In the fourth panel, JAMIE McCANDLESS (University of Western Michigan) analyzed how different groups competed, and justified their competition, for the control of ecclesiastical property in late medieval Germany. Dominican reformers often relied on secular authorities (the territorial lord or the free city) to complete reform projects, yet those authorities often used reforms as a means of enhancing their own authority against each other. Reforms, therefore, brought many houses under the control of the same secular authorities. McCandless suggests that the mendicant order supported lay and prayer confraternities to offset the loss of power and prestige to the secular authorities, whom they had to rely on to ensure the success of their reforms.
In the fifth panel, TANJA SKAMBRAKS (Universität Mannheim) presented her studies on the Kinderbischofsfest exemplified by the English cathedral town Exeter. Using liturgical, pragmatic, and regulatory sources from the thirteenth to the sixteenth centuries, she analyzed the ritual and secular character of the festival, and church authorities’ attempts to regulate violations against the rules. She showed that the Kinderbischofsfest was important in reducing tensions caused by age and hierarchy, and that it can, moreover, be interpreted as a substitute ritual sustained by performative magic. Finally, it had an important function in building community. KATHARINA MERSCH (Universität Göttingen) unlocked the value of late medieval pictorial sources for the religious and social history of women’s convents. Against the grain of common assumptions in the field of gender studies and art history, she showed that Eucharistic piety in women’s convents was specific neither to gender nor certain orders. Instead, it resulted from exchange processes between the women’s convents and diverse outside influences.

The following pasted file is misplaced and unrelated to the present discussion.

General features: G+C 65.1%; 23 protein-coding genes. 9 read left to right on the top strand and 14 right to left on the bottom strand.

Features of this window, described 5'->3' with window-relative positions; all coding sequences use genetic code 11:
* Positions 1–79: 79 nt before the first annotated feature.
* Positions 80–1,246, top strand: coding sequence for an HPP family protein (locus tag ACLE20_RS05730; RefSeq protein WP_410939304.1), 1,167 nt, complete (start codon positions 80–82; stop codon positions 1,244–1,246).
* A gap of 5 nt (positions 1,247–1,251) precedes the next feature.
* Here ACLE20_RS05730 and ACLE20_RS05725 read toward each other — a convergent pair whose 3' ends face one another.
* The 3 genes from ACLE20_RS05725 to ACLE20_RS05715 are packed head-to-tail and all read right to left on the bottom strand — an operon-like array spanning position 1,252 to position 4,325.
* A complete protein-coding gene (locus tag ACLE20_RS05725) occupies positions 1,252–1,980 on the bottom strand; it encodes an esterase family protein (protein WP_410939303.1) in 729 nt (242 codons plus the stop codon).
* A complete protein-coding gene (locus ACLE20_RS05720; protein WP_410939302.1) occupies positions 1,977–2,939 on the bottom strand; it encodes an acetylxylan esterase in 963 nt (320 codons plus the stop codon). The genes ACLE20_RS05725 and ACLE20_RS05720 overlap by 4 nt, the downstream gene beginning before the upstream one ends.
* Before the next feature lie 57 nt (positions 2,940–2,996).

In the sixth panel, JAN HILDEBRANDT (Universität Münster) analyzed the reception of ancient myths in the early middle ages. He stressed the diversity of approaches towards these pagan narratives, ranging from scholarly explanation and euhemeristic interpretation to allegorical explication and a method of observation that demonized them. Moreover, he pointed out that the assessment of ancient myths in medieval commentaries range from strong skepticism to integration into the Christian worldview. ASTRID LEMBKE (Universität Frankfurt am Main) studies the ways in which the protagonist of the Jewish narrative Ma’aseh Yerushalmi needs to prove himself in the world with its divine and paternal system of rules. The narrative, with its hero conceived of as a literary character and in contrast to the similarly saintly protagonist of another text in which he appears, opens up discourse on the possibility of masterfully dealing with the law.
In the seventh panel, ALISON CREBER’s (King’s College, University of London) study of imperial models for the seals of Beatrice of Tuscany and Matilda of Tuscany was discussed. The seal depictions of Beatrice of Tuscany (c. 1020-1076) and Matilda of Tuscany (1046-1115) have been interpreted in terms of typically ‘feminine’ priorities. This gendered approach obscures the seals’ role as Herrschaftszeichen, or signs of rule. Against this, Creber argued that Beatrice and Matilda were princely women whose seals expressed their political ambitions. Therefore, their seals made use of different imperial models to claim and secure political legitimacy against the Salian emperors. After that, the panel discussed SANDRA MÜLLER-WIESNER’s (Universität Zürich) dissertation, interpreting the common side of the Genevan altar of Konrad Wirz constructed in 1444. It depicts the “Wonderful Catch” and the “Liberation of St Peter” as an expression of the struggle for city rule fought between the Bishop of Geneva and the Savoyan (anti-)Pope Felix V.